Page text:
New York (CNN) -- As is the case with so many other "Jane Does'' across the nation, 14-year-old Sarah Boehm's unidentified remains were kept in a cooler at the coroner's office in Cuyahoga County, Ohio.
They had been there for more than five years when a breakthrough in 2001 helped turn the case around.
Lt. Kim Clements, a detective with the district attorney's office in Beaver County, Pennsylvania, noticed a description of remains matching the missing teen's as she searched the Doe Network, a website for tracking unidentified and missing persons.
A sample from a femur and a DNA swab from Sarah's mother confirmed the body was Boehm's. She disappeared on July 14, 1994, in Rochester, Pennsylvania.
Clements was transporting a witness in an unrelated homicide case when she learned of the match.
The DNA results didn't come back until 2003 because of a long backlog at the FBI lab after the September 11, 2001, terrorist attacks and because the initial DNA sample was insufficient, police said. Clements said learning of the match was ''a pretty intense moment'' in her career.
Sarah's family held her funeral in 2006, finally laying her to rest.
While one part of the mystery was solved, authorities are still struggling to find Sarah's killer. And they still don't know if she was abducted, ran away or just got into a car with the wrong person.
And, investigators still don't know how her body wound up miles away in the Berlin Reservoir, part of a wooded state park in Ohio. The park is about a two-hour drive from Sarah's home.
Authorities believe Sarah's case may be connected to the similar death of Kathryn Menendez, a 17-year-old girl who ran away from her home in Portage County, Ohio, more than a dozen times.
Their bodies were found just 800 yards apart. Menendez was strangled and authorities think Boehm may have died the same way.
While it took months for hunters to discover Boehm's skeleton, Menendez's body was spotted just days after she vanished in August 1994, a month after Boehm's disappearance.
Boehm had no history of running away, no known drug habit or history of alcohol abuse, and no connection to Ohio.
There was no known explanation for why her body wound up where it did, said FBI agent Thomas Carter, who is investigating the case for the bureau's Pittsburgh field office.
"She had no money. She didn't drive,'' Carter said. "This park is so remote, so out in the middle of nowhere that unless you're from Ohio, you'd never know where it is.''
Boehm disappeared after telling her brother she was going to a friend's house two blocks away. But she didn't visit that night because the friend's family had company.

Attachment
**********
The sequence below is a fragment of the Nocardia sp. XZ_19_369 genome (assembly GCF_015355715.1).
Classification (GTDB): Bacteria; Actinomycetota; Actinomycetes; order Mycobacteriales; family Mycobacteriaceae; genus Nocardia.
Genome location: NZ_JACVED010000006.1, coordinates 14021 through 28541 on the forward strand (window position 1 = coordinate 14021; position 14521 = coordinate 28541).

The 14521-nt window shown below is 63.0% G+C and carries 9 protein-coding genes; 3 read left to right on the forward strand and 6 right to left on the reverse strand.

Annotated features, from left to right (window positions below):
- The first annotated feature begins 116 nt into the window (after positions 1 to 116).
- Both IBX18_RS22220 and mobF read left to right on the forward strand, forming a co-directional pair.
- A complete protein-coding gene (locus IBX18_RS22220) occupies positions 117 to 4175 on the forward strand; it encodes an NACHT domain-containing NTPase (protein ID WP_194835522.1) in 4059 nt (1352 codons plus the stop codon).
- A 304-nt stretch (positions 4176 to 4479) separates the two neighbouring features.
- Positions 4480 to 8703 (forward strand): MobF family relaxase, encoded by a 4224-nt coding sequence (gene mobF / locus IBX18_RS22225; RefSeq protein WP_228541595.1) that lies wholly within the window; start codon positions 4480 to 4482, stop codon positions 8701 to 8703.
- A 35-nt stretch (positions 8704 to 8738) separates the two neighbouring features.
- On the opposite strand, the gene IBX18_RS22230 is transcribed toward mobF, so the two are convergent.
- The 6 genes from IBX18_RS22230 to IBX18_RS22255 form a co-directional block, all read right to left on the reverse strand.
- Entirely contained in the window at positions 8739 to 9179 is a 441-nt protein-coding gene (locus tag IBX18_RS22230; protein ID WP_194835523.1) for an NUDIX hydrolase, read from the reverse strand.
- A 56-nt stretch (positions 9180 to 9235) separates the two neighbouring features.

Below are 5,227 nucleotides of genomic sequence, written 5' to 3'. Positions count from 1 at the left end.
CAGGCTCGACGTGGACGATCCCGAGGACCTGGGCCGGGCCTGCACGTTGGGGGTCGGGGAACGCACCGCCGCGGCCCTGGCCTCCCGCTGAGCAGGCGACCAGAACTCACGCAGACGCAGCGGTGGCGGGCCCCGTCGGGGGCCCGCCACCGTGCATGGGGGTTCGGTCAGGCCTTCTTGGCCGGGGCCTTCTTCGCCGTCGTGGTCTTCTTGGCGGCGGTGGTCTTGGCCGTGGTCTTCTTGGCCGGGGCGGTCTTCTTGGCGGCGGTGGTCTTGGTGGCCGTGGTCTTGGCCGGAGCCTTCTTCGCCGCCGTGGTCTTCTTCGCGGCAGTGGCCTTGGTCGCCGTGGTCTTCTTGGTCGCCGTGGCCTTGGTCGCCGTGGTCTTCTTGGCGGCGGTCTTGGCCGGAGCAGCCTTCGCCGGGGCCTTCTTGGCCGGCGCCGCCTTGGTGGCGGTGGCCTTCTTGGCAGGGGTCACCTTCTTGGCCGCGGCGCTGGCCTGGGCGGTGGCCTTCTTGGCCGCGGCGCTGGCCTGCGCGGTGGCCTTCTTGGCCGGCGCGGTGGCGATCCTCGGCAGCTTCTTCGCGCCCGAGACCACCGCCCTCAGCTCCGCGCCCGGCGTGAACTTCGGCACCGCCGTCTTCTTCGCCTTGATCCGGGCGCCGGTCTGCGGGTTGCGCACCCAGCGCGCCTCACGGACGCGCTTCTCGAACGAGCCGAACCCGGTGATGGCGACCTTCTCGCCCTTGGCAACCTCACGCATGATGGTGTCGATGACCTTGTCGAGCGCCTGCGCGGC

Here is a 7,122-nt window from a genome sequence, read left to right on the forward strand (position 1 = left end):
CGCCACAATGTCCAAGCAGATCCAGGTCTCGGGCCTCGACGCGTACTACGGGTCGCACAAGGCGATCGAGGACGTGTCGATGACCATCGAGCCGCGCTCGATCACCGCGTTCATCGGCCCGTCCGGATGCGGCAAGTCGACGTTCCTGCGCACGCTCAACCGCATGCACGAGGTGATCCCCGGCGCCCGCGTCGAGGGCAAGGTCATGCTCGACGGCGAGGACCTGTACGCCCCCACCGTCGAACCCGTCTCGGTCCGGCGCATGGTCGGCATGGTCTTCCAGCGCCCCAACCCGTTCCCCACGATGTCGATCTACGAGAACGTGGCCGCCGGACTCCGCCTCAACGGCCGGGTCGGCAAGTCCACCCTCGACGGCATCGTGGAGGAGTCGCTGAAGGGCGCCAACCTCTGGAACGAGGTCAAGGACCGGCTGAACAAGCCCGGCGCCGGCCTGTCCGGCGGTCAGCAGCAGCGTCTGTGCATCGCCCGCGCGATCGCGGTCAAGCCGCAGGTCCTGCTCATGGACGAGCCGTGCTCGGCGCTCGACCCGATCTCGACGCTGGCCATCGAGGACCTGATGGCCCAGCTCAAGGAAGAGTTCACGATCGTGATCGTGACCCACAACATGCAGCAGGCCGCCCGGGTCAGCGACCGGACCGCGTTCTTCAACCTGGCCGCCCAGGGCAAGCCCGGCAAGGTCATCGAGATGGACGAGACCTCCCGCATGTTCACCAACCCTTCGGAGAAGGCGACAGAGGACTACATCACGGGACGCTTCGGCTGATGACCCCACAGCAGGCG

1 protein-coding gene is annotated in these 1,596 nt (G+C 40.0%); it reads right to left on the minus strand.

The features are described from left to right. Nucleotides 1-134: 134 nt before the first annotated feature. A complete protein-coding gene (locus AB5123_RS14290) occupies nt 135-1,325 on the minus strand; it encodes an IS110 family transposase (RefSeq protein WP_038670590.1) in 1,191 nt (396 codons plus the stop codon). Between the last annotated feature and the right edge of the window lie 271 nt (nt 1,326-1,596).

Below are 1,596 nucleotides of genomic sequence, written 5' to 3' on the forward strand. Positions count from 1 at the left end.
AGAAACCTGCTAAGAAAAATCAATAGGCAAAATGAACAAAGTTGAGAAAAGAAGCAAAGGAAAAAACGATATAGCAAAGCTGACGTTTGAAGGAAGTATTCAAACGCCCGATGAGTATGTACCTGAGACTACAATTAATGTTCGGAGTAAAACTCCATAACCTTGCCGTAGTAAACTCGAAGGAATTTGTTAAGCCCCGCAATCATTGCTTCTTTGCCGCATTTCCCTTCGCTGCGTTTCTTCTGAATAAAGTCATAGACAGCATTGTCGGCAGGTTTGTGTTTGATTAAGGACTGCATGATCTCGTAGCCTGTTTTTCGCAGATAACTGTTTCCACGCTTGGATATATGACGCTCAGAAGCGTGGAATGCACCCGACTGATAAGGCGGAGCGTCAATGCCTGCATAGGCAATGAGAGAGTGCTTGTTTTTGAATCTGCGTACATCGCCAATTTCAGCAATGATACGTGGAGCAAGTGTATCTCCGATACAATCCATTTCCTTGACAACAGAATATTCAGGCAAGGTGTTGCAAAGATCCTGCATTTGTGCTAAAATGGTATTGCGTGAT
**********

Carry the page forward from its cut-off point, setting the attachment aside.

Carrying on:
A few days later, Sarah's family found a two-page note under her pillow. A Pennsylvania state police lab analyzed the note, which was written in different inks, and cast doubt on its authenticity.
The note, which has a French poem Boehm wrote on the envelope, indicates Sarah might have planned to run away.
But the FBI isn't ruling out the possibility the note was planted.
"How does a 14-year-old girl go missing and end up in rural Ohio?'' Carter asked. "Did she actually leave the house that night with the intent of running away, or did she walk out of the house and someone pick her up and take her to Ohio?"
"I treat any child that goes missing and found in another state as a potential kidnap,'' he said. "Therefore it would be a potential federal crime.''
Over the years, authorities have eyed several potential suspects. To this day, some have not been ruled out, Carter said.
During the summer of 2009, the 15th anniversary of the disappearance of Boehm and Menendez, the FBI put up billboards featuring their cases along highways in Pennsylvania and Ohio.
Sarah's father, Jack Boehm, says his daughter was shy, loved animals and had a great singing voice. He said he went to the cemetery earlier this year in Sylvania Hill, Pennsylvania, to visit her grave so he could clear the marker after a three-foot snowfall to ''let the sun shine down on her.''
He could not find the marker and said he felt as if he had let her down.
Boehm said he would like to see someone brought to justice for what happened to his daughter.
"I want to do everything in my power to find out what happened to her. I can't rest until I find out,'' he said.
Carter said he needs the public's help to crack what may be a double cold case.
"Right now the good leads have stopped coming in,'' he said. "That's why we're seeking your help.''
Anyone with information on the case is asked to call the FBI in Pittsburgh at (412) 432-4000 or in Cleveland at (216) 522-1400.